The Meyerists also practice extreme honesty and forthrightness, which makes kids like Hawk seem awkward and rude around outsiders who might want to avoid uncomfortable topics of conversation. Holding in their feelings and secrets weighs them down, keeping them from enlightenment, so Meyerists regularly engage in the practice of “unburdening” to one another. 

The first scene of The Path shows Meyerists rescuing people after a tornado strikes in Rindge, New Hampshire, not far from their compound in upstate New York. It’s a foundational tenet of Meyerism — and of many religions — that their first goal is to reach out to those who need help.

The people Meyerists help range from orphans and single mothers struggling to keep their homes to illegal immigrants and the homeless. Some see this as admirable, while others view it as preying upon the helpless in their time of weakness. They reach out through old-fashioned street evangelism, approaching people in parks and talking with them about their struggles — familiar tactics that even Cal suggests are like “Jews for Jesus.” He thinks they’re outdated, and starts trying to take advantage of media attention, something Meyer had shunned. 

One of the primary ways the Meyerists have added to their number is by helping addicts kick their addictions, using a variety of alternative remedies or “medicines.” One character is horrified to discover that the medicine is a dubious drug — but it sure seems to work. The connection between body and soul is emphasized in Meyerism in a way that seems to most closely mirror a number of Eastern religions.

Meyerists also use a series of probes to therapeutically and gently realign their bodies when they feel out of whack. “Scientology has that E-meter, which I guess is like a lie detector,” said Goldberg. But that wasn’t really the inspiration for the device. Instead, the writers looked at religions that try to bring together the body and the mind. “We figure it’s like electrostimulation, a little like giving yourself acupuncture. So if you’re feeling off, you can turn up these things in your body. For the drug addicts, it’s very good, because they’re not getting the same endorphins anymore.” 

Exclusion and Doubt
Adherents refer to those outside of Meyerism as "IS," short for “ignorant systemites.” They’re the people who will bring about “the future” through their unenlightened actions. All they care about is “the moment,” obsessed with their own fulfillment. Meyerists help them when needed, but generally stay away. 

But as the show goes on, it becomes clear the Meyerists have even less tolerance for doubters among the converted. That’s where things start to go awry. “I think anything that doesn’t allow doubt is a cult,” Goldberg said. In researching the show, the writers discovered that doubt was a powerful problem in many different religions. “The amazing thing about the computer is you can go in a Mormon chat room or an Orthodox Jewish chat room, and you can find that people are struggling,” said Goldberg. “They have a secret, and it’s very painful to them, and they don’t know how to tell their family.”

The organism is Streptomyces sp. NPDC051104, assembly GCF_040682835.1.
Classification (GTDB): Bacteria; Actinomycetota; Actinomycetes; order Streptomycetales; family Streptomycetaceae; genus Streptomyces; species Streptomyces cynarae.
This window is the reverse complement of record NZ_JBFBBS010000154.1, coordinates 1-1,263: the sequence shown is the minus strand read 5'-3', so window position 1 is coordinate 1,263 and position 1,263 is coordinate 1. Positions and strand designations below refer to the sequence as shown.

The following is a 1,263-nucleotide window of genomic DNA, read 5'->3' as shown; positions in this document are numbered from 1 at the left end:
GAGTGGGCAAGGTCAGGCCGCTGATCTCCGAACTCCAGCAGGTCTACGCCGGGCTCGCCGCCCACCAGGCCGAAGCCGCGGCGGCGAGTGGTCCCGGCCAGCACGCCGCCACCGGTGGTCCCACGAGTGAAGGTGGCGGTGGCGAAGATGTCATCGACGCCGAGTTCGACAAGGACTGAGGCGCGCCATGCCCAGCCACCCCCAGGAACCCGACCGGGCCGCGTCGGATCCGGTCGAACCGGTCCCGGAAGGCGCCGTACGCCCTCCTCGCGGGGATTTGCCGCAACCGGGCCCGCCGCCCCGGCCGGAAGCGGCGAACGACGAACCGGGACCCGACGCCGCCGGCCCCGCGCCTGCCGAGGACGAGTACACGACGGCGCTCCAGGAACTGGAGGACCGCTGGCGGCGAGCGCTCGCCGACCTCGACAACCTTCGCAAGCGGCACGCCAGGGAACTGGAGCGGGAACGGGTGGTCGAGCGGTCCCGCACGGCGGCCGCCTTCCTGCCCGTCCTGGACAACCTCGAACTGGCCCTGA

Leaving Meyerism can be dangerous, and one character, Alison, is actively hunted down by the movement for leaving. Even for those who have disassociated completely — like Sarah’s sister, whom she hasn’t seen in many years — leaving can be psychologically traumatizing. (This is hinted at in a later scene where bottles of antidepressants and other medications are found in a former adherent’s medicine cabinets.) “We researched a lot, and we had an expert come in who works with people who leave cults — and, under that umbrella, also extreme faiths,” Goldberg said. Various religious groups have different levels of tolerance for doubt: Some kick doubters out entirely, while others (like the Amish, famously) encourage a period of questioning among young people before they commit. 

Absolute Power
At the center of The Path is not merely a question of belief and doubt — though it explores those experiences in a way that is still not common on TV— but also how something like Meyerism, which Goldberg created by coming up with what would be her ideal religion, can still harbor a dark side. Cults and extreme religions — which are all over pop culture right now, from documentaries like Going Clear, Prophet’s Prey, and Holy Hell to P.T. Anderson’s film The Master, the HBO show The Leftovers, and the peppy Netflix comedy Unbreakable Kimmy Schmidt — are typically marked by a dangerous, power-hungry leader who demands unswerving obedience and resorts to extreme measures to squelch those who would challenge their authority.

What The Path does best is explore the varying shades of altruism, woundedness, and megalomania that even the most peaceful religion can harbor, since religions are made up not of mindless robots, but of people. “It was really important to point out that behind most of God is absolutely beautiful ideas,” Goldberg said. “In our case, ambition is what corrupts: personal wounds, personal ambition.”